Abstract

The feasibility of diagnostic imaging and tissue characterization based on a new contrast realized by dual-pulse photoacoustic measurement was studied. Unlike current photoacoustic methods which are mostly focused on the measurement of tissue optical absorption, this contrast revealed by a dual-pulse laser excitation process takes advantage of the temperature dependence of the Grüneisen parameter of tissue. The first laser pulse heats the sample and causes a temperature rise in the target tissue, which leads to a change of the Grüneisen parameter and the amplitude of the photoacoustic signal from the second laser pulse. This new contrast is then quantified by percentile change in the second pulse signal as a result of the first laser pulse. Since the temperature-dependent Grüneisen parameter is tissue specific and closely relevant to chemical and molecular properties of the sample, the dual-pulse photoacoustic measurement can differentiate various tissue types and conditions. The preliminary study on phantoms and a mouse model has suggested the capability of the proposed contrast in the characterization of fatty livers and the potential for future clinical diagnosis of liver conditions.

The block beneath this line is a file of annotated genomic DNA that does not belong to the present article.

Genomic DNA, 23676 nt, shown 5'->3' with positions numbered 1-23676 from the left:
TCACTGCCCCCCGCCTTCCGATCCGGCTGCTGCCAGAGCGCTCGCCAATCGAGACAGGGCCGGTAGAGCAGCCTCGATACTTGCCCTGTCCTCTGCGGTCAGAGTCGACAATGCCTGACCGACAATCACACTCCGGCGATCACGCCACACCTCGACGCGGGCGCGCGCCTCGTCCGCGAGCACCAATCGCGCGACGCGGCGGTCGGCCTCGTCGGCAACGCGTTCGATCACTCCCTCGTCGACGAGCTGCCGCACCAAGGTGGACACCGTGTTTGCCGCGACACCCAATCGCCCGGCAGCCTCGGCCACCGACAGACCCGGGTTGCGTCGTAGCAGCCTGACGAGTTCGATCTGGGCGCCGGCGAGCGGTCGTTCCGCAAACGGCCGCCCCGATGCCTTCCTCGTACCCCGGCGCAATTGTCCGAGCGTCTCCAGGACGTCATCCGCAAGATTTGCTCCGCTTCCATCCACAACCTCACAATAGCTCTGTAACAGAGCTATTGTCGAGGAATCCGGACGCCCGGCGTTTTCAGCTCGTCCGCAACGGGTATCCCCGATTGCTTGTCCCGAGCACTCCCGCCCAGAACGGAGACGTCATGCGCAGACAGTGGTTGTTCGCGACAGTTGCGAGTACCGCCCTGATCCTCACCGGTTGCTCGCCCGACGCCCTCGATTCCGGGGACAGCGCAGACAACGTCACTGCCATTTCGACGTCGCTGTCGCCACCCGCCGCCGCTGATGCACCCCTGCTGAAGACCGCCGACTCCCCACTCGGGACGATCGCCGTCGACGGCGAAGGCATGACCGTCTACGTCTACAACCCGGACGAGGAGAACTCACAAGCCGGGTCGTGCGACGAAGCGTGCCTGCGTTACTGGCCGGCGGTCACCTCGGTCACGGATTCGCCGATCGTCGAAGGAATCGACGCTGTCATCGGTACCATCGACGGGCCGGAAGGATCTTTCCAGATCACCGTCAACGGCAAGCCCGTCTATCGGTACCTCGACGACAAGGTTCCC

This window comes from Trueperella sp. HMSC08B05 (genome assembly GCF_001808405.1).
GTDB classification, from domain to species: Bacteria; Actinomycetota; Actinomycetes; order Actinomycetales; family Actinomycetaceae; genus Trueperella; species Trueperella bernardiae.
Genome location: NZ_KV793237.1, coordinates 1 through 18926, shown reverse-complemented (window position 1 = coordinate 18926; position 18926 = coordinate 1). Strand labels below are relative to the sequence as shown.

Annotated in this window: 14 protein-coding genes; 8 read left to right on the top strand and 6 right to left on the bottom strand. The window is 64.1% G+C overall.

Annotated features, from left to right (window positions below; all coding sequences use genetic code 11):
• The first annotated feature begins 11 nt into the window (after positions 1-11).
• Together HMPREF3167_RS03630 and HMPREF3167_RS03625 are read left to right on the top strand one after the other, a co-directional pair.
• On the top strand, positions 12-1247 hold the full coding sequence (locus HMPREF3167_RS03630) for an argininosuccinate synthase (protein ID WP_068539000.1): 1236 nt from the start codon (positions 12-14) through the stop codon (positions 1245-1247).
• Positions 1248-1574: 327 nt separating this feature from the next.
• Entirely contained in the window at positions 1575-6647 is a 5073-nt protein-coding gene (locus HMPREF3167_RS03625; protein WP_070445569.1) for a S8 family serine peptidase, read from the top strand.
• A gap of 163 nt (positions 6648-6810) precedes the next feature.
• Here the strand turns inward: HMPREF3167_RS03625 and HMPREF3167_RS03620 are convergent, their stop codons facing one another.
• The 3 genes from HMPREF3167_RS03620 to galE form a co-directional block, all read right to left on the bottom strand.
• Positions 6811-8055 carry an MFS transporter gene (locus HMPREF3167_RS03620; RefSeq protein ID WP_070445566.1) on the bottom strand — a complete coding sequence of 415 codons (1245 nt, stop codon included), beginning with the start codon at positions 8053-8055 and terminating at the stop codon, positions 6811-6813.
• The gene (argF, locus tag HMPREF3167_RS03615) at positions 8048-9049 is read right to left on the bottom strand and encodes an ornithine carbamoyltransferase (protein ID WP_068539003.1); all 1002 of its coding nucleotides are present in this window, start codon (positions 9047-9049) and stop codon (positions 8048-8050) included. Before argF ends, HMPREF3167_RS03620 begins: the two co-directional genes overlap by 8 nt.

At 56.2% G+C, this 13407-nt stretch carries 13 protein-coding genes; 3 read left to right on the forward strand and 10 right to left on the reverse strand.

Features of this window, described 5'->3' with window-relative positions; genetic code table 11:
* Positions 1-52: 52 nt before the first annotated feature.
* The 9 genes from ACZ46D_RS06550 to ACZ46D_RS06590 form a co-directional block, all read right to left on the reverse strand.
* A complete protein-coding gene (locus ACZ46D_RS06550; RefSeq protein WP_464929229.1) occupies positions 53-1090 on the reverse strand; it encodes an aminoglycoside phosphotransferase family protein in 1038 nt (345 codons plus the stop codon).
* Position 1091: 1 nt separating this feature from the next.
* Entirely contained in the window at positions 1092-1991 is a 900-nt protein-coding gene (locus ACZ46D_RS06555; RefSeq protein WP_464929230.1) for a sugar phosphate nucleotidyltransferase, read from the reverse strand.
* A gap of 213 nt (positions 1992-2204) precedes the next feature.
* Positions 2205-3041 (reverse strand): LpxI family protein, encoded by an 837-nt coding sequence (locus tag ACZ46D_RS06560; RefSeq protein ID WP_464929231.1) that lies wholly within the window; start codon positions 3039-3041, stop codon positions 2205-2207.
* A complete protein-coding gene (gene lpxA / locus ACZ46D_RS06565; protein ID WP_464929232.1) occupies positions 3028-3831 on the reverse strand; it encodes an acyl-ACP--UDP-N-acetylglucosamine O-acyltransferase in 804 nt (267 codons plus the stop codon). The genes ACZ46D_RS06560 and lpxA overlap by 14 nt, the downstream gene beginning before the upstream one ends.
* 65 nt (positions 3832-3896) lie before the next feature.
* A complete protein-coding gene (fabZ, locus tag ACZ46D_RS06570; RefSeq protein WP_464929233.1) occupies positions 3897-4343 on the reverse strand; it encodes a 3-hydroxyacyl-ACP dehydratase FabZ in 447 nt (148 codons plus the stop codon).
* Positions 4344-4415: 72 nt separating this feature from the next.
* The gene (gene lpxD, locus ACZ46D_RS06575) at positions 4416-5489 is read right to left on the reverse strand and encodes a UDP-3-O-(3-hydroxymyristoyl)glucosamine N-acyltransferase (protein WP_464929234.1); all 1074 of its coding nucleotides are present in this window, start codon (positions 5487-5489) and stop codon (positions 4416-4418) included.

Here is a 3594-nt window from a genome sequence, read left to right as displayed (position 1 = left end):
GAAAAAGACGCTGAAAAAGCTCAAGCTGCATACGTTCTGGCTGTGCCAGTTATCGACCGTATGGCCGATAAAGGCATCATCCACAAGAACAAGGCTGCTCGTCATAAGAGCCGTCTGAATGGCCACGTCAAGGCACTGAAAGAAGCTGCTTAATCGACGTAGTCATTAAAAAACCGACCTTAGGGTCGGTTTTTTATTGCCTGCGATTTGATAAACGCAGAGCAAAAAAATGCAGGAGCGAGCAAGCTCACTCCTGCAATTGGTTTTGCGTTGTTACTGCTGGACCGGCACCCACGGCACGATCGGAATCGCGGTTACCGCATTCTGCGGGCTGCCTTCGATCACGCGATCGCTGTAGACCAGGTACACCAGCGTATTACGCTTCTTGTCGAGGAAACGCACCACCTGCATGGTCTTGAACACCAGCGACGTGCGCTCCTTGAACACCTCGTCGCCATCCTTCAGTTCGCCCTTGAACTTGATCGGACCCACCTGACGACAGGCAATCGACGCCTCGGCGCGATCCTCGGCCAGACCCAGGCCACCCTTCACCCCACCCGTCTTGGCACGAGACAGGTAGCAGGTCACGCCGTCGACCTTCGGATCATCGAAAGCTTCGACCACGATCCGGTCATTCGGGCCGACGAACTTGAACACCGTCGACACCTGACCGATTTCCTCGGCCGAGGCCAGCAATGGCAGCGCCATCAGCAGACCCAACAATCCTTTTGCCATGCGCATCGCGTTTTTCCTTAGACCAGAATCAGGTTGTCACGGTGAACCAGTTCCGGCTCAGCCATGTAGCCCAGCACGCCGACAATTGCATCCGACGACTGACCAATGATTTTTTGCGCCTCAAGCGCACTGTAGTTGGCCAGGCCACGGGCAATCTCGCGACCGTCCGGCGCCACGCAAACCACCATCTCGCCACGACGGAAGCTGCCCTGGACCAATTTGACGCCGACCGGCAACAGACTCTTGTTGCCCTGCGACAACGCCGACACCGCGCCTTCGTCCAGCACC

© 2015 Optical Society of America

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